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Adventures in
(dis-) establishment!
Episode Two


Adventures in
(dis-) establishment!
Episode Two

A film that shows a young person negotiating the tensions between modern life and traditional belief has reignited the uproar over an advertisement encouraging people to pray.

The movie theaters in the UK that refused the Church of England’s Lord’s Prayer advertisement will show a Pixar short film about a young Hindu boy imagining Hindu deities as superheroes. The Rev Arun Arora, the Church of England’s director of communications, said the decision demonstrated the incoherence of cinemas’ “on-the-hoof policy making”.

The theater chains says that “Sanjay’s Super Team” is included as a short-firm that is meant to be shown alongside the feature film “The Good Dinosaur,” and therefore is not a paid advertisement like the Church of England film. The difference is, apparently, that the theaters pay Disney/Pixar for the right to show the feature and the short, but the CofE pay the theaters to show theirs.

But others, including Rowan Williams, say that the cinema is filled with messages that have to do with faith, values, and ethics, whether the films are paid advertisements or not. So if a short film talking about understanding Hinduism is modern life is okay, why is an even shorter film talking about the Lord’s Prayer in modern life not okay?

The Telegraph:

Rev Arun Arora, the Church of England’s director of communications, told The Times: “I haven’t seen the film but as someone who grew up watching Hindi films and brought up on Bollywood, I have no problem whatsoever with Sanjay and certainly have no objection to the cinemas showing this film.

“But the fact that they are doing so demonstrates the incoherence of their on-the-hoof policy making. Every film and advertisement conveys a message. And this one seems to convey an obviously pro-religion, in this case pro-Hinduism, one. There is an unfortunate combination of double standards and hypocrisy on display in this decision making process which needs addressing urgently.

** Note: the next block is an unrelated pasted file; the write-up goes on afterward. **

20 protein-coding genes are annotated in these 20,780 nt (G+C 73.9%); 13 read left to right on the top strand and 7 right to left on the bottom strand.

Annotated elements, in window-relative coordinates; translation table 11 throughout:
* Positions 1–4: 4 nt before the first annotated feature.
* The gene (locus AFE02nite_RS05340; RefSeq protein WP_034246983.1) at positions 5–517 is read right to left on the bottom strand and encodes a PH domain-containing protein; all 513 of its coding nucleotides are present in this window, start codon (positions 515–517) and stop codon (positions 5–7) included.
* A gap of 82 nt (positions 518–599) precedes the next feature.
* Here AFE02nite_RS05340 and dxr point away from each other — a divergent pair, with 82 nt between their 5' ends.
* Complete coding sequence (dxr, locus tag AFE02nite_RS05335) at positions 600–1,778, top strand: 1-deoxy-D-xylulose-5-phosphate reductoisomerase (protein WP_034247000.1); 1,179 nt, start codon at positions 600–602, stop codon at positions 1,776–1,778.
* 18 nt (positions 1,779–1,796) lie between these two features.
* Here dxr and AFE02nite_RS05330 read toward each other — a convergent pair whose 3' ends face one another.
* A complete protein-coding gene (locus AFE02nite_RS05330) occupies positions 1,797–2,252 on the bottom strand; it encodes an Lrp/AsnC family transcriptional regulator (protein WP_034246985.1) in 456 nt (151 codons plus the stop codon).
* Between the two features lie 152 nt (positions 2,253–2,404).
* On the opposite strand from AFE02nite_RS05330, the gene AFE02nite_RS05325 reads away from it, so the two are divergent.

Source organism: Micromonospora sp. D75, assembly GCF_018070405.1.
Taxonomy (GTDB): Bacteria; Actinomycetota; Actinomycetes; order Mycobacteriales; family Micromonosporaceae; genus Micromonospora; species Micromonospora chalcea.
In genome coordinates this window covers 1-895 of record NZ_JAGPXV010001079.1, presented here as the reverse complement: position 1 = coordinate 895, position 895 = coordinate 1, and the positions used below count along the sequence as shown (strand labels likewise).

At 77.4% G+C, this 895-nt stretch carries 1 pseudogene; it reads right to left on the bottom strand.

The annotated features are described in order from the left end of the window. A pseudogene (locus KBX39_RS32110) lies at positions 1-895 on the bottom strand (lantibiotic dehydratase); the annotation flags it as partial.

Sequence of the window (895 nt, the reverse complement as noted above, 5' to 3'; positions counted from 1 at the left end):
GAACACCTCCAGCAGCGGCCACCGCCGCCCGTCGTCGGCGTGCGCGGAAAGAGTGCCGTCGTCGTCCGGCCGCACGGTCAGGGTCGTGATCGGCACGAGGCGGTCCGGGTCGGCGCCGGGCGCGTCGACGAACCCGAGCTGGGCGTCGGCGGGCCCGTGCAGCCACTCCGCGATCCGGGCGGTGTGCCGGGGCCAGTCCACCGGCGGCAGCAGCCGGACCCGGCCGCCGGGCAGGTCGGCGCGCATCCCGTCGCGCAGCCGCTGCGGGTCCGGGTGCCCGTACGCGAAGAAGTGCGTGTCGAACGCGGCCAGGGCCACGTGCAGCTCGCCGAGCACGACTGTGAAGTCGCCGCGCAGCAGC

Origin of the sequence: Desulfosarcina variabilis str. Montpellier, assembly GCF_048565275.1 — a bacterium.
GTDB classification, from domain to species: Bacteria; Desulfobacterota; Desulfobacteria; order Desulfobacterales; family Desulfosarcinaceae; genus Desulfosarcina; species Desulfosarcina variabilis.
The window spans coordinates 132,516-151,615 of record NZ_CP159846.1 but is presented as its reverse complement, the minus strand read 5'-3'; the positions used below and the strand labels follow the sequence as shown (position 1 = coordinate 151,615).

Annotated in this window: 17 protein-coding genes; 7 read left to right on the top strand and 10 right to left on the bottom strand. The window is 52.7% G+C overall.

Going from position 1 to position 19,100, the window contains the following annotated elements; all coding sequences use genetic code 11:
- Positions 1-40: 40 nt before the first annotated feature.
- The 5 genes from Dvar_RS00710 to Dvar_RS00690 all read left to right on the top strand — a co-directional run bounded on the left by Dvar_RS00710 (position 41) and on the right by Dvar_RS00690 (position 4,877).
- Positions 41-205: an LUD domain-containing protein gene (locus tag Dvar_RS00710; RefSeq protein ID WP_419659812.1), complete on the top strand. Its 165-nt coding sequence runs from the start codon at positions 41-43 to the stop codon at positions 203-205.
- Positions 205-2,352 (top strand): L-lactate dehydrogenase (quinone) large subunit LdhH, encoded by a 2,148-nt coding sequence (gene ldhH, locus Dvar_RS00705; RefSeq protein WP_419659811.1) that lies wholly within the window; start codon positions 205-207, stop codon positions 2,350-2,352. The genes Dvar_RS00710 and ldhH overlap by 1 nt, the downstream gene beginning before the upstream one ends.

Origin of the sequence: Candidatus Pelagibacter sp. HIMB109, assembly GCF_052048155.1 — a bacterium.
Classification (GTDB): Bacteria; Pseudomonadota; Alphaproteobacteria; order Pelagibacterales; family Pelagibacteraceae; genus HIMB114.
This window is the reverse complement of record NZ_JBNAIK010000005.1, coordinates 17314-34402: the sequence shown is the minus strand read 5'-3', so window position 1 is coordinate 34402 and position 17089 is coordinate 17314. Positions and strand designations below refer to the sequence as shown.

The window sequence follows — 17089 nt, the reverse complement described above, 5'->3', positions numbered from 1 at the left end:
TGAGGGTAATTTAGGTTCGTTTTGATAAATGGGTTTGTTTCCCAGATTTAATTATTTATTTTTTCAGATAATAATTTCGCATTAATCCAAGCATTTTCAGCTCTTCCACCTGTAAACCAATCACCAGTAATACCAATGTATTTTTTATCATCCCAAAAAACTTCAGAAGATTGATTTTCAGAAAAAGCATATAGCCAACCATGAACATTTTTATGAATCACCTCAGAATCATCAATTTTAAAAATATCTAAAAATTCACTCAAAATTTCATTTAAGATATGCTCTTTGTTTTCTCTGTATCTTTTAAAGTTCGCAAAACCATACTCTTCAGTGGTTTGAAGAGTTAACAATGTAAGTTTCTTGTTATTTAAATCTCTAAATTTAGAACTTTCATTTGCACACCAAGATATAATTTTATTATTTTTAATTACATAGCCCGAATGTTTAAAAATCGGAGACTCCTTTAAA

“As Rowan Williams wrote recently: ‘Advertising our Christian history is not intruding dangerous propaganda into a neutral and benign space. It is competing with existing propaganda, existing philosophies and ideologies.’

“All we ask is the opportunity to be heard. We remain hopeful that the cinemas will demonstrate the necessary strength of leadership, change their minds and show the film.”

The Wall Street Journal has this interview with Pixar’s Sanjay Patel and Nicole Grindle, discussing the story behind the creation of the short film.

The adventures of being an established church in a secular culture continue. Stay tuned.


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Leslie Marshall

I hope Britain gives The Lord’s Prayer a second look. It might just bring some reverence for God, humility, forgiveness, morality, safety, provision & thanksgiving to her people.

John Chilton

It’s a story with more legs than you’d think.
“My faith is wobbly but I’ll go to church on Christmas Day to show my contempt for Odeon and Cineworld”

Dennis Roberts

The non-controversy that won’t go away. Surely the CofE has bigger problems facing it right now (including stopping the horrible current witch hunt to throw out gay married priests and lay readers).

If they want some good publicity then perhaps the leaders of the Church of England should stop looking like a gaggle of unreformed bigots in robes.

Advertisements in cinemas about prayer won’t fix their bigger problems.

Ann Fontaine

The CofE needs to lighten up. They should respond with “thanks for banning our ad.” More people watched it than would have seen it in a theatre!! “Banned in Boston” was a great tool for advertising in the US. Guaranteed to get a book on the best seller list.

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